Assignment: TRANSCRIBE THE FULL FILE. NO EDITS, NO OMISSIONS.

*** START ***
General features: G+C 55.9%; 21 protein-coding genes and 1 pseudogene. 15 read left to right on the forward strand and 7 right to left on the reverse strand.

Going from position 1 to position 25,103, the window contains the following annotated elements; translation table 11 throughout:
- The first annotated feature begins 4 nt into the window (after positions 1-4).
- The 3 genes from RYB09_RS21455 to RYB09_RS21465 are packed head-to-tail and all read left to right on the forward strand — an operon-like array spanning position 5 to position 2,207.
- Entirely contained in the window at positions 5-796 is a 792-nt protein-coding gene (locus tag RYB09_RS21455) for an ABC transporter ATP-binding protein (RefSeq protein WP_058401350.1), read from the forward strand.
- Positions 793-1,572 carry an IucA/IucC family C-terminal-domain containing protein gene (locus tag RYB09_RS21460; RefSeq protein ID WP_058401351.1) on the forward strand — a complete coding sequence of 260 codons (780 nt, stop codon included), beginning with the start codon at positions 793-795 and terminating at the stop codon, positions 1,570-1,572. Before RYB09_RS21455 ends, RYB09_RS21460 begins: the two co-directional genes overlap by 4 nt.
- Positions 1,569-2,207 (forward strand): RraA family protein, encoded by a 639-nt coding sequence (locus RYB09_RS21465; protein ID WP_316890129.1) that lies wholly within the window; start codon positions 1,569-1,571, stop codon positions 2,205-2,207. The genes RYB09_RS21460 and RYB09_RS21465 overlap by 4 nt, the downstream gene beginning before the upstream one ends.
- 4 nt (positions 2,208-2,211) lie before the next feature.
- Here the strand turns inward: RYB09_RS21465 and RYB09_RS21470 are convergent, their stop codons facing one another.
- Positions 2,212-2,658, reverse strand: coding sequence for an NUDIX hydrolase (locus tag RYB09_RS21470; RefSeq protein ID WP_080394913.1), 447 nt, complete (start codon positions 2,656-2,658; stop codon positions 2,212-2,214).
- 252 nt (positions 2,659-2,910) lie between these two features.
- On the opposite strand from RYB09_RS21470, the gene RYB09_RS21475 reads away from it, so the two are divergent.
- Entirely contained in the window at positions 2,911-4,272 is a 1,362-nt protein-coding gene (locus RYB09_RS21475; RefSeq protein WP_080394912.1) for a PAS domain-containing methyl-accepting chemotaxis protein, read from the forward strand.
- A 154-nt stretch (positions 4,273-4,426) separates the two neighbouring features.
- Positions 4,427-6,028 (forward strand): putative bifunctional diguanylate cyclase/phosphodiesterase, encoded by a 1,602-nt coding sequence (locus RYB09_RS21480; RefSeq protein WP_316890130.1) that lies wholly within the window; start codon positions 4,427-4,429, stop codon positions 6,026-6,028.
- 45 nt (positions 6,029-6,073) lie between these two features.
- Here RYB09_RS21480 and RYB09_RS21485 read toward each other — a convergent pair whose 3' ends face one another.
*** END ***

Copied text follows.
General features: G+C 55.9%; 21 protein-coding genes and 1 pseudogene. 15 read left to right on the forward strand and 7 right to left on the reverse strand.

Going from position 1 to position 25,103, the window contains the following annotated elements; translation table 11 throughout:
- The first annotated feature begins 4 nt into the window (after positions 1-4).
- The 3 genes from RYB09_RS21455 to RYB09_RS21465 are packed head-to-tail and all read left to right on the forward strand — an operon-like array spanning position 5 to position 2,207.
- Entirely contained in the window at positions 5-796 is a 792-nt protein-coding gene (locus tag RYB09_RS21455) for an ABC transporter ATP-binding protein (RefSeq protein WP_058401350.1), read from the forward strand.
- Positions 793-1,572 carry an IucA/IucC family C-terminal-domain containing protein gene (locus tag RYB09_RS21460; RefSeq protein ID WP_058401351.1) on the forward strand — a complete coding sequence of 260 codons (780 nt, stop codon included), beginning with the start codon at positions 793-795 and terminating at the stop codon, positions 1,570-1,572. Before RYB09_RS21455 ends, RYB09_RS21460 begins: the two co-directional genes overlap by 4 nt.
- Positions 1,569-2,207 (forward strand): RraA family protein, encoded by a 639-nt coding sequence (locus RYB09_RS21465; protein ID WP_316890129.1) that lies wholly within the window; start codon positions 1,569-1,571, stop codon positions 2,205-2,207. The genes RYB09_RS21460 and RYB09_RS21465 overlap by 4 nt, the downstream gene beginning before the upstream one ends.
- 4 nt (positions 2,208-2,211) lie before the next feature.
- Here the strand turns inward: RYB09_RS21465 and RYB09_RS21470 are convergent, their stop codons facing one another.
- Positions 2,212-2,658, reverse strand: coding sequence for an NUDIX hydrolase (locus tag RYB09_RS21470; RefSeq protein ID WP_080394913.1), 447 nt, complete (start codon positions 2,656-2,658; stop codon positions 2,212-2,214).
- 252 nt (positions 2,659-2,910) lie between these two features.
- On the opposite strand from RYB09_RS21470, the gene RYB09_RS21475 reads away from it, so the two are divergent.
- Entirely contained in the window at positions 2,911-4,272 is a 1,362-nt protein-coding gene (locus RYB09_RS21475; RefSeq protein WP_080394912.1) for a PAS domain-containing methyl-accepting chemotaxis protein, read from the forward strand.
- A 154-nt stretch (positions 4,273-4,426) separates the two neighbouring features.
- Positions 4,427-6,028 (forward strand): putative bifunctional diguanylate cyclase/phosphodiesterase, encoded by a 1,602-nt coding sequence (locus RYB09_RS21480; RefSeq protein WP_316890130.1) that lies wholly within the window; start codon positions 4,427-4,429, stop codon positions 6,026-6,028.
- 45 nt (positions 6,029-6,073) lie between these two features.
- Here RYB09_RS21480 and RYB09_RS21485 read toward each other — a convergent pair whose 3' ends face one another.